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demic. If through your published articles intelligent observation is directed toward the dangers inherent in our insect pests, and means are discovered to avert them, you will deserve the undying gratitude of suffering humanity.

Respectfully,A. G. Boardman.
Macon, Georgia, September 22, 1883.



Messrs. Editors:

Professor R. W. McFarland ("Popular Science Monthly," volume xii, page 106), after demonstrating, as a result of Professor Schneider's theory, a great inequality in the daily range of the tides, confidently asks, "Do your New York tides play such tricks?"

However it may be with the New York tides I will not undertake to say, but there are numerous localities upon the globe where the tides do play such or at least similar "tricks," seemingly at variance with established theories, and in some places these "tricks" appear to be contrary to all our preconceived notions of hydrodynamics. Thus, at the entrances of the various United States ports in the Gulf of Mexico, the tides either exhibit a great inequality in their daily range, or but one flood and ebb tide occurs in the course of the twenty-five hours usually occupied by the two tides. The one-tide phenomenon is again met with among the Philippine Islands; while tides exhibiting considerable daily inequality in their range are met with in numerous other places.

That part of the St. George's Channel called the Irish Sea included between the fifty-third and fifty-fifth parallel of latitude contains a body of water covering an area of about ten thousand square miles, inclosed on all sides, except at the two entrances, north and south of Ireland. Throughout this entire body of water the time of high water is nearly simultaneous, the difference nowhere exceeding an hour. Here the average mean range of the tides is not less, probably, than twenty feet. The water to supply and exhaust this broad area of unusually large range of tides has to pass in and out at the two entrances simultaneously with the rise and fall of the water in the Irish Sea.

Now, the puzzling thing about these tides is, owing to the time of high water at the two entrances being about five hours earlier than in the Irish Sea, at least two thirds of all this water passing in and out of the St. George's Channel has the appearance of running from a lower to a higher level. Here the tides exhibit another curious freak in the distribution of their range. On the east coast of Ireland, between Wexford and Wicklow Head, for some distance there are no rise and fall to the tides; while directly on the opposite side of the channel, on the coast of Wales, the mean range is not less than fifteen feet.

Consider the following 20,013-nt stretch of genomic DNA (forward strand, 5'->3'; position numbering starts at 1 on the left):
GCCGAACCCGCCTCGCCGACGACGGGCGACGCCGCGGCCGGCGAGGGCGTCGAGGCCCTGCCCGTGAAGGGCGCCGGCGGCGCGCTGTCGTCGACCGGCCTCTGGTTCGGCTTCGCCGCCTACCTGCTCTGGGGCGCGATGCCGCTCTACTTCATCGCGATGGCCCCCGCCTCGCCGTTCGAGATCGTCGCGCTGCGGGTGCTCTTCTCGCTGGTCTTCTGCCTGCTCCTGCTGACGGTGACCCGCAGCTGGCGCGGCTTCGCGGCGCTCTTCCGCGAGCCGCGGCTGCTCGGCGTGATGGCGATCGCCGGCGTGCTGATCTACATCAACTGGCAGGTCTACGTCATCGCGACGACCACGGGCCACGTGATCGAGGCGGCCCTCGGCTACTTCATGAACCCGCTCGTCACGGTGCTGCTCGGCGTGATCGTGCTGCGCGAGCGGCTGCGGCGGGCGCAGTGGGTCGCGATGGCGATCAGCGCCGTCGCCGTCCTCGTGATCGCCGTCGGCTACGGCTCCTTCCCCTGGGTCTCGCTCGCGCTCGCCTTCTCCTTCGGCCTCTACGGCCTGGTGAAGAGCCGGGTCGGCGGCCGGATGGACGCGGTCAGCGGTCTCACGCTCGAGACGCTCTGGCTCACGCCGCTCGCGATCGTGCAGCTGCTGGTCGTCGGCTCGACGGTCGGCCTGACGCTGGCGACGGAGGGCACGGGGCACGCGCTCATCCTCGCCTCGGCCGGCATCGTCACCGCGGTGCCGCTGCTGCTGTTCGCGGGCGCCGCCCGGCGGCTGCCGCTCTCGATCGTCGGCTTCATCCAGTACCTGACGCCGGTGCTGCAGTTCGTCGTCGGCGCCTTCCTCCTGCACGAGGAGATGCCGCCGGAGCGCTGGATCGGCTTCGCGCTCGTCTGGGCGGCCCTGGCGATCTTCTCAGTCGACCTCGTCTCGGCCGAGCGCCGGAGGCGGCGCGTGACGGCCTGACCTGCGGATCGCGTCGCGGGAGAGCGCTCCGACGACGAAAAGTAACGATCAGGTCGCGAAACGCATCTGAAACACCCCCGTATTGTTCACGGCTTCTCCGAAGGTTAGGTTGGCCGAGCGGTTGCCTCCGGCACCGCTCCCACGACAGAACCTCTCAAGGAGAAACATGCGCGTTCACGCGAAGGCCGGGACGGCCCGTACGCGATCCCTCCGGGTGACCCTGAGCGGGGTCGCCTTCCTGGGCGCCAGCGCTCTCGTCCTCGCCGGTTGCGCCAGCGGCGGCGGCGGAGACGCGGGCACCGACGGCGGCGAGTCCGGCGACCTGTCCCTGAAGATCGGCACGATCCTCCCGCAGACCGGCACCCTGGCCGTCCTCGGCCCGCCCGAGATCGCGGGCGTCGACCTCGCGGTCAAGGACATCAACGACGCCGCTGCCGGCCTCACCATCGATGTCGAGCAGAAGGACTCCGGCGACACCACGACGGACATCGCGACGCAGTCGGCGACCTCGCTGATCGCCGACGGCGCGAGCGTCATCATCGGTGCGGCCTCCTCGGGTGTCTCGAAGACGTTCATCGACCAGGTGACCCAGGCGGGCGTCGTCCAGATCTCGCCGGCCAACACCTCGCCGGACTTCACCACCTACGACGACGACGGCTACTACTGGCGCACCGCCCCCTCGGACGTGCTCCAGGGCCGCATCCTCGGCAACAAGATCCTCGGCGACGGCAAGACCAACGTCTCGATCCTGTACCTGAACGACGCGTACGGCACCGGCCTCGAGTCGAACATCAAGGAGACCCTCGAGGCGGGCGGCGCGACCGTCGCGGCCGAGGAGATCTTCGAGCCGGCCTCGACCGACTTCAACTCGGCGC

But this anomaly of the water apparently running up-hill, as exhibited by the tides, will be found more clearly marked at the Strait of Gibraltar, where the motion of the tidal wave is easterly, and the easterly tidal stream begins at high water, and the westerly tidal stream begins at low water. The same phenomenon is met with again at the Strait of San Bernardino, Philippine Islands, and also on our own coast, in Martha's Vineyard Sound, where the motion of the tidal wave is westerly, and the westerly tidal stream begins at high water. At Cook's Strait, New Zealand, the motion of the tidal wave is westerly, and the westerly stream begins at half flood.

These are only a few of the more clearly marked of the many anomalies that have come under my observation while endeavoring, as a navigator, to make myself acquainted with the concrete phenomena of the tides.

In the absence of a better explanation of these anomalies, I offer the following hypothesis: That the established theory of the tides is substantially correct; but, that the primary tidal wave is in the liquid portion of the earth beneath the solid (though to a greater or less extent flexible) crust; and that the tidal phenomenon as it reveals itself to us is a secondary tidal, undulatory motion, deriving its impulse from, and is complicated by, the variable flexibility of the solid crust between the two liquid portions of the earth.

George W. Grim (Bark Coryphene).
Yokohama, Japan.



Messrs. Editors:

The following extract from an old edition of the "Arabian Nights" (Edinburgh, 1772), may be of interest, showing as it does that at an early date elephants were trained to perform tricks which excite the curiosity if not the wonder of the spectators in the modern shows. It is from the story of "Prince Ahmed and the Fairy Pari-Banou ":

"But what the Prince Houssain most of all admired was the ingenious address and invention of some Indians, to make a large elephant stand with his four feet on a post which was fixed into the earth, and stood out of it above two feet, and beat time with his trunk to the music. Beside this there was another elephant as big as this and no less surprising; which being set upon a board which was laid across a strong rail about ten feet high, with a great weight at the other end which balanced him, kept time by the motions of his body and trunk as well as the other elephant, and both in the presence of the king and his whole court."

When this story was written I do not know, as this edition gives no notes as to the original sources of the stories.

Respectfully, Davis L. James.
Cincinnati, October 6, 1833.